Results obtained by molecular-based culture-independent techniques are largely supportive of the findings presented above. In another prospective follow-up, the fecal microbiota in Finnish neonates was studied prior to the expression of atopy as detected by a positive skin prick test at year one (n = 12). The microbiota of these sensitized children tended to contain lower numbers of bifidobacteria and significantly higher numbers of Clostridium histolyticum than those in samples from infants with a negative prick test (n= 17) (48). The Clostridium species detectable with the oligonucleotide-probe used in that study include common infant gut colonizers such as C. paraputrificum, C. butyricum and C. perfringens but not C. difficile. However, another study indicated that relatively high fecal levels of rarely detected i-caproic acid indicative of C. difficile activity was associated with presence of IgE mediated allergic condition in Swedish infants at around one year of age (49). The association between low numbers of fecal bifidobacteria and subsequent allergic sensitization was confirmed in a study showing that neonatal bifidobacteria numbers were significantly lower in children who had food allergen-specific IgE antibodies in their serum at 2 years (n= 10) than in those who did not have the antibodies (n= 16) (50). In addition, the numbers of bifidobacteria present during the neonatal period correlated inversely with total IgE concentration at 2 years (n = 25). In accordance with the association suggested by the earlier studies between the high prevalence of coliforms and allergy, another study showed a direct correlation between the fecal numbers of Escherichia coli and total IgE concentration in infants with early onset atopic eczema at mean age of 5 months (n= 19) (18). Furthermore, at weaning around 1 year of age total bacterial cell counts correlated inversely with the severity of eczema as indicated by severity Scoring Atopic Dermatitis (SCORAD) scores (44).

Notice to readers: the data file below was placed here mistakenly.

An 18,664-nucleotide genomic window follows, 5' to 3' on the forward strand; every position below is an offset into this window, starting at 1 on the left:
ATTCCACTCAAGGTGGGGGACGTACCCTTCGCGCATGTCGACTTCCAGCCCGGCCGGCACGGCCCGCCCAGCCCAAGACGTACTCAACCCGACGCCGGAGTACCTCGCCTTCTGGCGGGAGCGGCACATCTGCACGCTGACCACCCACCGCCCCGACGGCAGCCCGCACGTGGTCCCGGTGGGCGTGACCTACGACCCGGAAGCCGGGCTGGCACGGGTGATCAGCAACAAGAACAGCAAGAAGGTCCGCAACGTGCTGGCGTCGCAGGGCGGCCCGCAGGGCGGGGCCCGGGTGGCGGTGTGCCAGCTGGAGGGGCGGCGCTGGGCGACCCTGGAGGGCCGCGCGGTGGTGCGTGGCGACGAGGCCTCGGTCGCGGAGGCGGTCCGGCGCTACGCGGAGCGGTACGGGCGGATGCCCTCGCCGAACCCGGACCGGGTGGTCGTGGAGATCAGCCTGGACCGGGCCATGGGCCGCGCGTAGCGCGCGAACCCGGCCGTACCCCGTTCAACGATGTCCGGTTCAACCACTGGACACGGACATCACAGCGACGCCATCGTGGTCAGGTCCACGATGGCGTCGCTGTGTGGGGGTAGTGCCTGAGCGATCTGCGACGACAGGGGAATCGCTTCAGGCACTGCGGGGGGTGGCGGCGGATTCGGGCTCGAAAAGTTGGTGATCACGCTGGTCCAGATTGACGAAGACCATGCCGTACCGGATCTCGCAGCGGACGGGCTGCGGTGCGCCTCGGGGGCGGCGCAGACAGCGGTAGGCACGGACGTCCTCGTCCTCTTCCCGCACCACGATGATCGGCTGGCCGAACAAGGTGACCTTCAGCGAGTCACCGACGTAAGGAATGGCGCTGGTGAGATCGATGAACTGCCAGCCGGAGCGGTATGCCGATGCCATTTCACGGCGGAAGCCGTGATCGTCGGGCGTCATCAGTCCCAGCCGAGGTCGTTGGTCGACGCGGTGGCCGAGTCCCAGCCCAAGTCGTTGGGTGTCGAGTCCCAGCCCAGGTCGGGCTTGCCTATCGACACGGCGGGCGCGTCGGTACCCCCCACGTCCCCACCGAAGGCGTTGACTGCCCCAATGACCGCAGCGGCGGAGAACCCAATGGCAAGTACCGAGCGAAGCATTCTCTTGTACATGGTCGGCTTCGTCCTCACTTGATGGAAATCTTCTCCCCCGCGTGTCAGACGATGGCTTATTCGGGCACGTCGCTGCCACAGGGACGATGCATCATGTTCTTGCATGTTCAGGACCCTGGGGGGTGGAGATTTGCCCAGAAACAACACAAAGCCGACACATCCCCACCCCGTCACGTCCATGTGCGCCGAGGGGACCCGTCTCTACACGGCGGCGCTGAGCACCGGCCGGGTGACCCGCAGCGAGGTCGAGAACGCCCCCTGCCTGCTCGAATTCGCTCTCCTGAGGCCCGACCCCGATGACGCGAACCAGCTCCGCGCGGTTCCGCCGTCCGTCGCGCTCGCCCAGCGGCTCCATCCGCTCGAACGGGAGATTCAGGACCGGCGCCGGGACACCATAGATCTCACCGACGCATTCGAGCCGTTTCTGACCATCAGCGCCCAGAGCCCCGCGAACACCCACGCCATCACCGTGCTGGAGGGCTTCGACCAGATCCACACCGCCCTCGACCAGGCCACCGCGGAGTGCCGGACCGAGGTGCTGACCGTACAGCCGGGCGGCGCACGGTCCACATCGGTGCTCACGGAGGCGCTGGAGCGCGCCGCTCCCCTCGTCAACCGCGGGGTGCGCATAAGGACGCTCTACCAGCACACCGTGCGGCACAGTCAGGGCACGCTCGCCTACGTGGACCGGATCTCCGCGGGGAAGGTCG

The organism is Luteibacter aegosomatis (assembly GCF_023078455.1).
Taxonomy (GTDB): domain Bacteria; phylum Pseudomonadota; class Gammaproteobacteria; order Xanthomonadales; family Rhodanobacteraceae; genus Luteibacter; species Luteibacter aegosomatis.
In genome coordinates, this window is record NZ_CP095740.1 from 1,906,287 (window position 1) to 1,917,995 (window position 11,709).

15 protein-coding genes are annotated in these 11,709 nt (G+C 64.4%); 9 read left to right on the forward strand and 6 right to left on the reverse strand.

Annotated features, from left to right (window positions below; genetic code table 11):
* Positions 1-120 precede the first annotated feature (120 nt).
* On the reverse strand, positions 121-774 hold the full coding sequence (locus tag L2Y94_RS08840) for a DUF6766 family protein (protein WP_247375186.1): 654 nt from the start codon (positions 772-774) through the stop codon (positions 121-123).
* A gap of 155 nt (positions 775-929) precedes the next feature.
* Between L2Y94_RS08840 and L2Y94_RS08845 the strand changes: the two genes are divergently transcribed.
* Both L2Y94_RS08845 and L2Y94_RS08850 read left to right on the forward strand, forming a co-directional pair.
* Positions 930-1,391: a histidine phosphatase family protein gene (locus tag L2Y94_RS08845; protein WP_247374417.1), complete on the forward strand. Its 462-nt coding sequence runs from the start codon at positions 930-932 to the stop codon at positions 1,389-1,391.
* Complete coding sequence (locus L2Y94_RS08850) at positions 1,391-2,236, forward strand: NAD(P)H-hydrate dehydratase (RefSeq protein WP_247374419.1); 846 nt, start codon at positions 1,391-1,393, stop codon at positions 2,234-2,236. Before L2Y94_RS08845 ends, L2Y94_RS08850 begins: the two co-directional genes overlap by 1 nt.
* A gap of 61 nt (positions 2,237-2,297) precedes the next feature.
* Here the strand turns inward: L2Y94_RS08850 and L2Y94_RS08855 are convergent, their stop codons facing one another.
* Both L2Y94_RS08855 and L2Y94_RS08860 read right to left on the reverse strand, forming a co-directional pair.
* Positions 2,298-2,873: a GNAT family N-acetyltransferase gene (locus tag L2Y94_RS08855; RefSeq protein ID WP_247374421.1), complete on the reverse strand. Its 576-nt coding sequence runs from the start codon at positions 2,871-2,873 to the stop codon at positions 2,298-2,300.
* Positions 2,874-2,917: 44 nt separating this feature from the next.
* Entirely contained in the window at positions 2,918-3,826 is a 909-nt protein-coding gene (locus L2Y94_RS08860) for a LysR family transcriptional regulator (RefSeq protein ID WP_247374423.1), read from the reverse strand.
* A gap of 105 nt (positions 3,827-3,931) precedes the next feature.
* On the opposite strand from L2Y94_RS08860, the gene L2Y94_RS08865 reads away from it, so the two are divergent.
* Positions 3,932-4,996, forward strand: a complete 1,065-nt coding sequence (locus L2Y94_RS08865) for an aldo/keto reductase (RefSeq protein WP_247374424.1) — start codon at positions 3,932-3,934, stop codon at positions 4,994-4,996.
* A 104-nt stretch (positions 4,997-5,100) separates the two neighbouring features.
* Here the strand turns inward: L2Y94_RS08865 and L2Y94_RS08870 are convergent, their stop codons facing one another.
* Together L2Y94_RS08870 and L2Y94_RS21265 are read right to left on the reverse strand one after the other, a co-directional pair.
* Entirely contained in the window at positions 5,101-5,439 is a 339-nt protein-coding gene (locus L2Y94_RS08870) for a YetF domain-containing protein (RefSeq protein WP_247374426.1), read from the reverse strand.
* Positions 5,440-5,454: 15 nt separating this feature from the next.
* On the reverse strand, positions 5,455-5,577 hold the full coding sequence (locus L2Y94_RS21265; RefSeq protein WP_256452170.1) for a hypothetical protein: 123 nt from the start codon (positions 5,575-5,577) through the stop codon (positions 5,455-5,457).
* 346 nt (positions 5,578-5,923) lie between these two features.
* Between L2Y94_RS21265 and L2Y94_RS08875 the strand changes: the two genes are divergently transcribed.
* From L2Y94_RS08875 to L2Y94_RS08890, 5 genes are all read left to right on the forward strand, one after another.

Somewhat contrasting results to those presented by plate culture methods have also been reported. In a study of 6-month-old exclusively breast-fed infants the mean bifidobacterial numbers were not found to be lower in the feces of infants with early onset atopic eczema (n=15) compared to controls (n=10), with the exception of a small subgroup of allergic infants (n = 5) that additionally had gastrointestinal symptoms. Moreover, as opposed to studies by Bjorksten and co-workers, Bacteroides numbers were higher in a subgroup of allergic infants (n = 6) who were later confirmed to have cow milk allergy by challenge (44). Bacteroides numbers were also associated with cow milk allergy in a later study where the high counts correlated directly with serum total IgE concentration in a subgroup of infants intolerant to extensively hydrolyzed whey formula (n = 7) (18).
During weaning, the numbers of Clostridium histolyticum correlated inversely with the severity of atopic eczema as indicated by SCORAD scores whereas lactobacilli/ enterococci numbers correlated directly with the serum total IgE levels (44). It is worthy of note that although high total IgE concentration represents phenotypic characteristics associated with an atopic background, unlike allergen-specific IgE antibodies, the immunopathophysiological significance of total IgE is questionable (51).
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